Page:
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CAJM 2017  Transcending Boundaries: Redefining the Museum Experience

MARCH 19-21, 2017

Museums of all kinds are in the business of transformation and transcendence. While their artifacts and storylines often point to a shared past, audiences also count on museums to illuminate, elevate, and reposition materials and stories as heightened experiences. However, today’s museums are often ill-equipped to meet the expectations of the new experience economy.

Temple Israel of BostonVilna ShulMuseum of Fine Arts BostonYiddish Book Center

In an age when Jewish museums are facing great shifts in communities and constituents, audience expectations, and the communication of ideas, museum professionals must prepare themselves to provide information and experiences using different skill sets and mindsets. Our institutions will still be counted upon to preserve and present the best of our shared material culture, but  design, insights, dialog, and experiences offered must also be key aspects of our delivery systems. Museums can no longer simply be the collectors and keepers of our heritage; they must also be dynamic environments and centers for cultural exploration.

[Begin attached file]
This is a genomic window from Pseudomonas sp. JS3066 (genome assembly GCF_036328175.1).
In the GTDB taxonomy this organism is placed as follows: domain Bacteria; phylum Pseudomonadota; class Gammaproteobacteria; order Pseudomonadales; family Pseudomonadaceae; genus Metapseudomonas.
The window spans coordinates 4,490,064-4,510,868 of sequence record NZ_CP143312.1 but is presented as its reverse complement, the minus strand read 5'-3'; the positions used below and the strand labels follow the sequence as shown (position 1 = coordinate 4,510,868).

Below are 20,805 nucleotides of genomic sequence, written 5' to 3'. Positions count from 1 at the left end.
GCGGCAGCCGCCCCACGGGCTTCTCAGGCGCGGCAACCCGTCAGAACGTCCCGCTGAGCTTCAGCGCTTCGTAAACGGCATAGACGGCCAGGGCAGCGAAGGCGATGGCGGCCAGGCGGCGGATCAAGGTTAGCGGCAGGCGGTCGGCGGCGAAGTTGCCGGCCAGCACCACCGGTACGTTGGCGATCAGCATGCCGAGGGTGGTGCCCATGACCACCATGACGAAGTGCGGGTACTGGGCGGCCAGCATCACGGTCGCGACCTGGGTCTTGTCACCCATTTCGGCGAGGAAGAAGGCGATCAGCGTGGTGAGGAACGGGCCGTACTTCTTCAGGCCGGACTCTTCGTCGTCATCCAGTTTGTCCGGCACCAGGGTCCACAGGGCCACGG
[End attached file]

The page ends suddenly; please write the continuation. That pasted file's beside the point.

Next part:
For Jewish cultural institutions, the equation at hand includes a look at surrounding community resources. When does a city need a Jewish museum? How do synagogues, art museums, university programs, JCCs, and archives do similar work—and what partnership opportunities exist? Ultimately, what can a Jewish museum do differently, and what should a Jewish museum experience look like in the 21st century?

In Boston and Amherst, many of our colleagues and institutions overlap the museum world, while prioritizing different frameworks: the Jewish Women’s Archive focuses on audio recordings; the Yiddish Book Center surveys and digitizes a disappearing literature; the New Center for Arts and Culture now focuses on programs; and sites such as the Vilna Shul and Mayyim Hayyim focus on a living Judaism. While these organizations are, themselves, also growing and changing, they offer alternate forums for our feedback and new conversations.

CAJM will provide bus transport to and from Amherst on the Monday of the conference.

Over three days, we will discuss challenges, opportunities, and strategies in creating alternate encounters with Jewish culture, to stimulate new thinking for the future of Jewish museums. The conference won’t assume to know an ideal model, but will look to a wide range of examples and techniques to allow members to reconsider strategies for their work. Importantly, we will look beyond extant examples to also consider what the coming decades hold as well. As museum professionals explore and consider the possibilities inherent in transcending museum boundaries, they’ll share ideas about their next iterations and the nature of the experiences they can offer.